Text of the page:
In recent weeks, the big rally in the Euro relative to Sterling has slowed and been showing signs of preparing to reverse course. Between last week’s big ECB stimulus announcement and this week’s Bank of England meeting, we could see a shift in sentiment between the two currencies.
Through December and January, EURGBP soared up from near 0.7250 toward 0.8000 before running into resistance. Over the last month, however, signs of exhaustion and topping have emerged. A head and shoulders top has formed with shoulders near 0.7850 and the head near 0.8000. In addition to failing at a round number, a negative RSI divergence appeared at the head indicating upward momentum was starting to fade.
A lower high carved out the right shoulder while RSI has continued to fall indicating a turn in momentum. The pair has started to drift back toward 0.7700 a key support level where a Fibonacci cluster, the neckline of the head and shoulders top and the 50-day average converge. Meanwhile, the RSI is testing 50 suggesting momentum has shifted from positive to neutral with a downturn pending.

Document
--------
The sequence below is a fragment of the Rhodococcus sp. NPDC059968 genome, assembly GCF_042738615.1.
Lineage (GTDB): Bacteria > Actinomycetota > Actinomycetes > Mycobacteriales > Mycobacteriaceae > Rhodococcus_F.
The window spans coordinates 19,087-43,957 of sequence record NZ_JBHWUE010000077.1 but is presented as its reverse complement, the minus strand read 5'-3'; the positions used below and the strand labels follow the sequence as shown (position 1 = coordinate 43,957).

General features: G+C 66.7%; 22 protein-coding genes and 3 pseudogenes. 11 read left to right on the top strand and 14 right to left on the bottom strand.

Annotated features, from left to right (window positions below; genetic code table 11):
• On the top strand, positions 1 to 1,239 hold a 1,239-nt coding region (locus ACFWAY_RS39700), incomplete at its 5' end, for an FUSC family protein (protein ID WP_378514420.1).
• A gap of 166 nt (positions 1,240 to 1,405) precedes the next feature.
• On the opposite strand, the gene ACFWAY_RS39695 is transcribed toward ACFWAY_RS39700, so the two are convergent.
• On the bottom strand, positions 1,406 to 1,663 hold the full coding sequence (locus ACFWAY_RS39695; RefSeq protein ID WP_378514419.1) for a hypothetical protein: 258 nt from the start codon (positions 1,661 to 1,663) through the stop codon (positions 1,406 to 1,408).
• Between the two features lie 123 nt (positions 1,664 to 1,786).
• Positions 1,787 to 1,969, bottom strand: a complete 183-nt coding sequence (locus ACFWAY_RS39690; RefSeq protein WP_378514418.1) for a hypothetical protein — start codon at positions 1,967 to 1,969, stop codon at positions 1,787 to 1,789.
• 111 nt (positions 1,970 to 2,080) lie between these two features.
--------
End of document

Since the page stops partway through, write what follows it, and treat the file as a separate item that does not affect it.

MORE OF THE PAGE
A break of 0.7700 by the pair would complete the head and shoulders top and signal the start of a new downtrend while a break of 50 by the RSI would signal a downturn in momentum. Next potential downward support levels appear near 0.7620 then the 0.7500 round number.
The weakness in GBP relative to EUR, USD and other currencies was driven by to main factors, both of which appear to have been fully priced into Sterling now.
First, The Bank of England backed away from planning to raise interest rates in the first half of this year, moving from a hawkish to neutral stance. This week the Bank of England is expected to maintain monetary policy. With the ECB having gone more dovish bringing in a new round of stimulus last week, a neutral to hawkish stance by the MPC and Governor Carney could support a continued rebound in GBP while a surprise dovish turn could set Sterling back again.
Second, the announcement of the EU deal and Brexit referendum date sparked a wave of bearishness against GBP. This selloff was overdone and overblown with the vote still so many months away and as initial skittishness fades, GBP has started to rebound.